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02/27/2010    

CODINGLINE CORNER

Query: Billing Lapidus/Akin


The doctor performed a Lapidus-type bunionectomy (CPT 28297) and an Akin-type osteotomy (CPT 28310) on a patient. CPT 28310 was denied as inclusive to the Lapidus-type procedure. Does anyone have any suggestions on how I should have billed the procedures? Or how I should appeal the denial?


Sarah Avilleira, Office of Peter A. Wishnie, DPM, Piscataway, NJ


Response: The correct billing for a Lapidus-type bunionectomy and an Akin-type osteotomy is:


#1 CPT 28297 (correction, hallux valgus (bunion), with or without sesamoidectomy; Lapidus type procedure); and CPT 28310-59 (osteotomy, shortening, angular or rotational correction; proximal phalanx, first toe). or


#2 CPT 28740 (arthrodesis, midtarsal or tarsometatarsal, single joint); and CPT 28298-59 (correction, hallux valgus (bunion), with or without sesamoidectomy; by phalangeal osteotomy).


Both coding methods are correct. By the way, the value of coding example #2 is higher than #1. The payer was incorrect in denying CPT 28310 as inclusive (unless you did not add a "-59" modifier to the code). I recommend you appeal with submission of a corrected claim with either one of the coding examples listed above.


It should be noted that CPT 28310 is a designated "separate procedure" code. Separate procedure means that in order to be independently reimbursed, the procedure must not be an integral part of a comprehensive procedure being billed. CPT 28310 needs to be distinct, and in coding example #1, it is.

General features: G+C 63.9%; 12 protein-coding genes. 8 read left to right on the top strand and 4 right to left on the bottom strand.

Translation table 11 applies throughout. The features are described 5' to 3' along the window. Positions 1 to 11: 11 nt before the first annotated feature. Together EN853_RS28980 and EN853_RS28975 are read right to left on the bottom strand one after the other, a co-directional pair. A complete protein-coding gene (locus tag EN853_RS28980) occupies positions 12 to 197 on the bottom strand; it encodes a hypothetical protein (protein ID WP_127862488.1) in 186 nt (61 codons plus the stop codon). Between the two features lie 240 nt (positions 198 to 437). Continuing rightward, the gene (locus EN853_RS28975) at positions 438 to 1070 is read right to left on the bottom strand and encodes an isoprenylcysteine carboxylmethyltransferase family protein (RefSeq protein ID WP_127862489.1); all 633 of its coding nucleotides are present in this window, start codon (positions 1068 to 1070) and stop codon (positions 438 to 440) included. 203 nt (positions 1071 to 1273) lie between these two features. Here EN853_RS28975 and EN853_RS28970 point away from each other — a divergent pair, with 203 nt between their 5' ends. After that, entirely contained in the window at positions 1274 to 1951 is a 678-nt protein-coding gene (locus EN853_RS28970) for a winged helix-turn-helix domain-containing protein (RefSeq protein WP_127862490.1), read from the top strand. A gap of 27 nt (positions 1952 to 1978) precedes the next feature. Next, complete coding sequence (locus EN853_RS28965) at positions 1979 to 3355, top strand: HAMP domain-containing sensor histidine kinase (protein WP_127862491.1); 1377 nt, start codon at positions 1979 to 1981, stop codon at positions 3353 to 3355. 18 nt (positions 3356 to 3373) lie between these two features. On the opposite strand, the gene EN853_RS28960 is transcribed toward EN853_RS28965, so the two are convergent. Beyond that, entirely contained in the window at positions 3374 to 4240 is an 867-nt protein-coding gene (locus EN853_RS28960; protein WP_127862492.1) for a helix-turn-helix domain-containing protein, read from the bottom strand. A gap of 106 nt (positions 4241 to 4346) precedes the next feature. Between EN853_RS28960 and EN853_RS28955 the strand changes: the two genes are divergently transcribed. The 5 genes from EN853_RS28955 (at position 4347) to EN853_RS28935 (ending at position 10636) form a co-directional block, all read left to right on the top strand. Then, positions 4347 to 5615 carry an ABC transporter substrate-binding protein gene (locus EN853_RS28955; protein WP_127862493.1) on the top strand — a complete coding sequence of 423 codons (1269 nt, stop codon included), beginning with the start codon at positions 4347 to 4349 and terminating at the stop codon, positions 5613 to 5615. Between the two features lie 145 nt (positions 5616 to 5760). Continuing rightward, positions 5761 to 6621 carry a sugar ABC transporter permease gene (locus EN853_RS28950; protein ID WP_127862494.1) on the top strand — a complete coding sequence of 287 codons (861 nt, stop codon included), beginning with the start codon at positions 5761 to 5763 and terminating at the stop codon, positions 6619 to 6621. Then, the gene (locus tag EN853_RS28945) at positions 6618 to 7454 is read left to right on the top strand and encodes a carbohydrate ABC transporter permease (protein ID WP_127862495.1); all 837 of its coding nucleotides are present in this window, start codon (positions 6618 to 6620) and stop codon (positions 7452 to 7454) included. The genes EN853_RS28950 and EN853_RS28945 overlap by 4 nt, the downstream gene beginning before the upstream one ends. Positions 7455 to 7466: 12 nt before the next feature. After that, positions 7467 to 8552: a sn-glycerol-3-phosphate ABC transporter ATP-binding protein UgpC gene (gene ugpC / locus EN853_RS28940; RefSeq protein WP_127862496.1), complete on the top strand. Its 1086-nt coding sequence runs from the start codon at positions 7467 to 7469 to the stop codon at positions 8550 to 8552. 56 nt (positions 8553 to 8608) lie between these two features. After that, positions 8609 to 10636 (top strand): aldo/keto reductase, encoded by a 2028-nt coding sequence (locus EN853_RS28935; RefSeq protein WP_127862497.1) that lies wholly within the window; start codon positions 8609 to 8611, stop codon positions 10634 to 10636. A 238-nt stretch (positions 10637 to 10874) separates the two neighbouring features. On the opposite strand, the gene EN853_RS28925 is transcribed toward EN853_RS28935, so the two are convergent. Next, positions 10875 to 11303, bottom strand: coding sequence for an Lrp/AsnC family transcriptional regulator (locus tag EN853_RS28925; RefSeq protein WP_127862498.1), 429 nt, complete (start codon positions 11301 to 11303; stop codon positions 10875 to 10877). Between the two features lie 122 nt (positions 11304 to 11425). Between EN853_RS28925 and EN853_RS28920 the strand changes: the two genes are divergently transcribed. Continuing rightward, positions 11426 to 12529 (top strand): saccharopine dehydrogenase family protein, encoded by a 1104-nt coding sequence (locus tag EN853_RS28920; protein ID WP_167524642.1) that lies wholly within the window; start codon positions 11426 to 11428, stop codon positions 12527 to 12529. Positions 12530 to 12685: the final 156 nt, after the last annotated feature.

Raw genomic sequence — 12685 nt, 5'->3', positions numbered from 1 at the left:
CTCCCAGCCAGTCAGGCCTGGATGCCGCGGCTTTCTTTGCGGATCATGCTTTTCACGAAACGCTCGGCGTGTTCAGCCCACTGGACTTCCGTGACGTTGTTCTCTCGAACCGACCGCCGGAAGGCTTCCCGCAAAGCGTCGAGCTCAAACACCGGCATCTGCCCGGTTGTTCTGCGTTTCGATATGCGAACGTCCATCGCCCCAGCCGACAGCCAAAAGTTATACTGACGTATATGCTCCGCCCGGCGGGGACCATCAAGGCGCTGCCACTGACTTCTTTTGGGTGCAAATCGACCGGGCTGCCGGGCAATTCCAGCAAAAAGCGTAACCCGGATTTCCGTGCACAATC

Harry Goldsmith, DPM, Cerritos, CA


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Other messages in this thread:


07/26/2016    

CODINGLINE CORNER


Query: CPT Coding for Hallux Varus Repair


 


I have a patient with hallux varus. She does not have an unusually low intermetatarsal angle, and the abductor hallucis is not really unusually tight - but one could argue that. My operative plan is a release of the insertion of the abductor hallucis, and use of an Arthrex Mini-TightRope device to reconstruct the lateral collateral ligaments. The patient clearly and obviously does not require a reverse metatarsal osteotomy. Any suggestions on most applicable CPT coding would be appreciated. 


 


Rick Horsman, DPM, Olympia, WA


 


Response: There is no specific code for this service. You should bill for the actual procedure(s) performed. It this case, your options could include CPT 28270 which is capsulotomy metatarsal-phalangeal joint, or CPT 28313 (reconstruction angular deformity of toes, soft tissue procedure only). 


 


There is no code for the TightRope use. It is a product used in the primary repair procedure. If you feel the work done was significant enough, append a "-22" modifier. The op report should clearly document that work. Be sure to include a letter of explanation. 


 


Tony Poggio, DPM, Alameda, CA (2009) via Joseph Borreggine, DPM


 


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07/22/2016    

CODINGLINE CORNER


Query: Surgery Denial Question


 


Our doctor saw a patient a day BEFORE his surgery for routine foot care (billed CPT 11056, CPT 11721). We billed the surgery CPT 28293-79-RT and CPT 28293-79-59-LT. We are getting a CO-151 (payment adjusted because the payer deems the information submitted does not support this many/frequency of service denials.